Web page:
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Lancaster University enhances student engagement with cloud-based chatbot
University is using Amazon Web Services to enhance the development of a voice-enabled “online companion” with machine learning and artificial intelligence
Lancaster University is working towards improving student engagement by developing a cloud-based chatbot using voice technology.
The university launched a trial of Ask LU, a chatbot running on the Amazon Web Services (AWS) cloud, delivered via mobile phones and Amazon smart speakers set up in the rooms of 150 students.
The project is intended to improve communication with students in general while catering for the specific needs of freshers and students with disabilities such as dyslexia or visual impairments.
Through the voice interface, students can get information about a range of subjects, from timetables, tutors and grades to how many PCs are available for use, whether a certain book is available at the library and how many washing machines are currently in use.
Chris Dixon, head of IT partnering and innovation at the university, said the project was developed in recognition that students might not want to communicate with the university in traditional ways.
“Ask LU can provide information to students who perhaps don’t want face-to-face engagement in certain situations,” Dixon told Computer Weekly at the AWS Public Sector Summit in Brussels. “Freshers might be embarrassed about asking where things are, while other students might not want to look up information on their mobiles as it can be a distraction when they are studying.”
The project went live in March following a process that lasted 120 days – from getting executive buy-in, developing early prototypes and surveying 3,000 students about what they would like a chatbot to do, all the way to developing the system, adding skills to the platform and integrating it with other functionality, such as the university’s main app, used by 98% of students.
The university will now use the AWS stack to introduce other functionalities to the platform. Dixon said the second phase of development will involve use of artificial intelligence and machine learning to get insights from data – for example, a student with poor academic performance who may not be exercising enough – and plan meaningful interventions while enhancing learning experiences.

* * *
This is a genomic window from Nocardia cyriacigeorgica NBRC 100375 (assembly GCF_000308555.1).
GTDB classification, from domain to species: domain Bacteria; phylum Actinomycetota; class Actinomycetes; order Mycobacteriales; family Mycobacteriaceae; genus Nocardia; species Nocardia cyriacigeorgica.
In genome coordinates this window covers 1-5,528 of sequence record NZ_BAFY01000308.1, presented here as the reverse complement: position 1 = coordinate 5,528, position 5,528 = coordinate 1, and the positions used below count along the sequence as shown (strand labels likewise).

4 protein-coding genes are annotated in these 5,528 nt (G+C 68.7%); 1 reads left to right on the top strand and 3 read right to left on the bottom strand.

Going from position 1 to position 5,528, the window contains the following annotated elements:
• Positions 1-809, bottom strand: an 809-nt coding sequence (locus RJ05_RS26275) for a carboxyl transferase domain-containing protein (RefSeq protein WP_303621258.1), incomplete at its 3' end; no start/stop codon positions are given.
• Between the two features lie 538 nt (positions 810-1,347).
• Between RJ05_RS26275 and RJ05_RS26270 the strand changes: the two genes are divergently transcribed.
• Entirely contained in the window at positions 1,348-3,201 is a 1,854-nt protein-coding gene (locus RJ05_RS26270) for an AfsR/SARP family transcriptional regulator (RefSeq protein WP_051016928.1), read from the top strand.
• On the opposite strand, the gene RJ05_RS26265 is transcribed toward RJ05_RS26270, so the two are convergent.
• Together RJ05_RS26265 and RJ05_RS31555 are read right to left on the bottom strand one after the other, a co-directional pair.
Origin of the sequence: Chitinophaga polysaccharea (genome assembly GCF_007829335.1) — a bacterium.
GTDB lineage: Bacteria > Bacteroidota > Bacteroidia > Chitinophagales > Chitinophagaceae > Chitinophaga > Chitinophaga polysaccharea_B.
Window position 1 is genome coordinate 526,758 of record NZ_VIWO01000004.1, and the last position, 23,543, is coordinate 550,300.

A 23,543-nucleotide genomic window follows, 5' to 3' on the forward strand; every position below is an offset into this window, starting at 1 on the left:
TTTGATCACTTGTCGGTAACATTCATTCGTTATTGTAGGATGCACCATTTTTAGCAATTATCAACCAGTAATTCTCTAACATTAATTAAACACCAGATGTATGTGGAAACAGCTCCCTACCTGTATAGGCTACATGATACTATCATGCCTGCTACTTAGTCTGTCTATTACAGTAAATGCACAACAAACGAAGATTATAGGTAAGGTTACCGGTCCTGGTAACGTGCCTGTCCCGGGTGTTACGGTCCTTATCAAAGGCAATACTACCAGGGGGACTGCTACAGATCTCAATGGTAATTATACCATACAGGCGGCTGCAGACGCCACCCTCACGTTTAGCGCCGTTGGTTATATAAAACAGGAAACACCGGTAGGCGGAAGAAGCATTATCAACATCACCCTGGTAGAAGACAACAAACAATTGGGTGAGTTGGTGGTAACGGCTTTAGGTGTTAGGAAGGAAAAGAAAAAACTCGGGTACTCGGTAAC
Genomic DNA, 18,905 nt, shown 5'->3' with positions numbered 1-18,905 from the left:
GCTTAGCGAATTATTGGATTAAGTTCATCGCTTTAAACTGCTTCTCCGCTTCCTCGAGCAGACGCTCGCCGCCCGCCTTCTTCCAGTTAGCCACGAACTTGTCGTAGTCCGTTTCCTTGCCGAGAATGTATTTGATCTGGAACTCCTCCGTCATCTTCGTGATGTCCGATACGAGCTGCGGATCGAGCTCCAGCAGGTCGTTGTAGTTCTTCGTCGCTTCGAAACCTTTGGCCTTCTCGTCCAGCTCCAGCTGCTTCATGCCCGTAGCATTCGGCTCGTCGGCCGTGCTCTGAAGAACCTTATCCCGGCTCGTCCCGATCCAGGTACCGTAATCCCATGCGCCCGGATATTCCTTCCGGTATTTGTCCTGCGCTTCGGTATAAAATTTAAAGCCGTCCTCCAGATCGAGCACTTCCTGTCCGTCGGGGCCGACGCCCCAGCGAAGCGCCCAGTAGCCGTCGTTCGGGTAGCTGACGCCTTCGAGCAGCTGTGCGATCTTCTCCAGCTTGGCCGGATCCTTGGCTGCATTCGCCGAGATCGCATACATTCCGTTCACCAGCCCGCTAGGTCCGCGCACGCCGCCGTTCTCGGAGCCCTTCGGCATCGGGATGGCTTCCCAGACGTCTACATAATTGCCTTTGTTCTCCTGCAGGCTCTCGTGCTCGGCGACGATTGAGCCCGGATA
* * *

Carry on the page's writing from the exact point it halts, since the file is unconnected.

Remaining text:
Future functionality could also include recorded voice feedback from tutors to accompany grades, as well as more digital services and more endpoints, including Facebook. If all goes well, the voice assistant could be available in up to 6,000 student bedrooms.
“Voice technology can be a very powerful tool to deliver efficient student services and that can be done easily on the cloud,” said Dixon, adding that the idea is to make the tool feel more like a friend to students.
“Monitoring intents gave us insight around things like students asking for jokes,” he said. “We were not giving an answer to those requests, so that’s an example of things to consider for the next phase of development.
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“At the moment, the chatbot is friendly in its responses and it knows a lot of information, but it would be good to give it more depth. A friend is able to give help, advice and company and it would be nice to see this voice product doing that.
“Putting more data into Amazon or cloud-based services will be key in that process, so that we can understand complex information and distill it. Doing that, as well as having more time and resource, will enable us to make better decisions and use the chatbot to deliver better outcomes for students.”
As for key lessons learned from the initiative so far, Dixon pointed out that while 120 days to get such a project off the ground is quite a short timeframe for a university, the Ask LU project is paving the way for future innovation.
“The project has showed that even when you are constrained by processes, it is still possible to deliver something that is quite a major project in a small timescale. Technology helps, but you also need to work in an agile way,” he added.
Three full-time developers, two of them former students, took part in the project. Students from other areas, including linguistics, marketing and design, were also involved. That was another ingredient that led to a successful initial deployment, said Dixon.
“Having students involved is very useful, as they can help with quality assurance and give you lots of very straightforward feedback,” he added. “If they think something isn’t going to work, they will definitely tell you.”